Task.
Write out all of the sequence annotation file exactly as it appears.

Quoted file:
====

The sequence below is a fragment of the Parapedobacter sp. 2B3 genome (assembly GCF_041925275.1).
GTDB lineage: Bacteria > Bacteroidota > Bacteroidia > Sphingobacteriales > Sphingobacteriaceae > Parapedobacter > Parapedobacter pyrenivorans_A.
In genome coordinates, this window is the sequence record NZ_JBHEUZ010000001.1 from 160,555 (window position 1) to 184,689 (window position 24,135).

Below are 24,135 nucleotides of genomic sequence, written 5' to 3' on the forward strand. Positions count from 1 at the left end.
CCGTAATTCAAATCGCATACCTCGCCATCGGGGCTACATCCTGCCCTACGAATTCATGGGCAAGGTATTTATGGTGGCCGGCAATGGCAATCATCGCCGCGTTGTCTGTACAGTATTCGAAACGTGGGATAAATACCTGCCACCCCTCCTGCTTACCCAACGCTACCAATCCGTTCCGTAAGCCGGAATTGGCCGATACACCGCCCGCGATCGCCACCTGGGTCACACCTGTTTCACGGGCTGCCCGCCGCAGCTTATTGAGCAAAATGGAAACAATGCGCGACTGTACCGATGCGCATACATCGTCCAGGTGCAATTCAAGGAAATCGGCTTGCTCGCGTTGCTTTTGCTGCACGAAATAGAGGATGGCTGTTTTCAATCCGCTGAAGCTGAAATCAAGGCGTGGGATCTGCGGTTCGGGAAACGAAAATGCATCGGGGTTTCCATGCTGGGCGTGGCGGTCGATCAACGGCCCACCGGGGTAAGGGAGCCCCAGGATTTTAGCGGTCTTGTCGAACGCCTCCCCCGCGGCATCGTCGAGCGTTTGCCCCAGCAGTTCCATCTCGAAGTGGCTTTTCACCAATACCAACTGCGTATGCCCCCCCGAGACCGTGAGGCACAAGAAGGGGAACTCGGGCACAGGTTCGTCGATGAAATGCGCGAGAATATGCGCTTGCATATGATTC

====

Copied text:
The sequence below is a fragment of the Parapedobacter sp. 2B3 genome (assembly GCF_041925275.1).
GTDB lineage: Bacteria > Bacteroidota > Bacteroidia > Sphingobacteriales > Sphingobacteriaceae > Parapedobacter > Parapedobacter pyrenivorans_A.
In genome coordinates, this window is the sequence record NZ_JBHEUZ010000001.1 from 160,555 (window position 1) to 184,689 (window position 24,135).

Below are 24,135 nucleotides of genomic sequence, written 5' to 3' on the forward strand. Positions count from 1 at the left end.
CCGTAATTCAAATCGCATACCTCGCCATCGGGGCTACATCCTGCCCTACGAATTCATGGGCAAGGTATTTATGGTGGCCGGCAATGGCAATCATCGCCGCGTTGTCTGTACAGTATTCGAAACGTGGGATAAATACCTGCCACCCCTCCTGCTTACCCAACGCTACCAATCCGTTCCGTAAGCCGGAATTGGCCGATACACCGCCCGCGATCGCCACCTGGGTCACACCTGTTTCACGGGCTGCCCGCCGCAGCTTATTGAGCAAAATGGAAACAATGCGCGACTGTACCGATGCGCATACATCGTCCAGGTGCAATTCAAGGAAATCGGCTTGCTCGCGTTGCTTTTGCTGCACGAAATAGAGGATGGCTGTTTTCAATCCGCTGAAGCTGAAATCAAGGCGTGGGATCTGCGGTTCGGGAAACGAAAATGCATCGGGGTTTCCATGCTGGGCGTGGCGGTCGATCAACGGCCCACCGGGGTAAGGGAGCCCCAGGATTTTAGCGGTCTTGTCGAACGCCTCCCCCGCGGCATCGTCGAGCGTTTGCCCCAGCAGTTCCATCTCGAAGTGGCTTTTCACCAATACCAACTGCGTATGCCCCCCCGAGACCGTGAGGCACAAGAAGGGGAACTCGGGCACAGGTTCGTCGATGAAATGCGCGAGAATATGCGCTTGCATATGATTC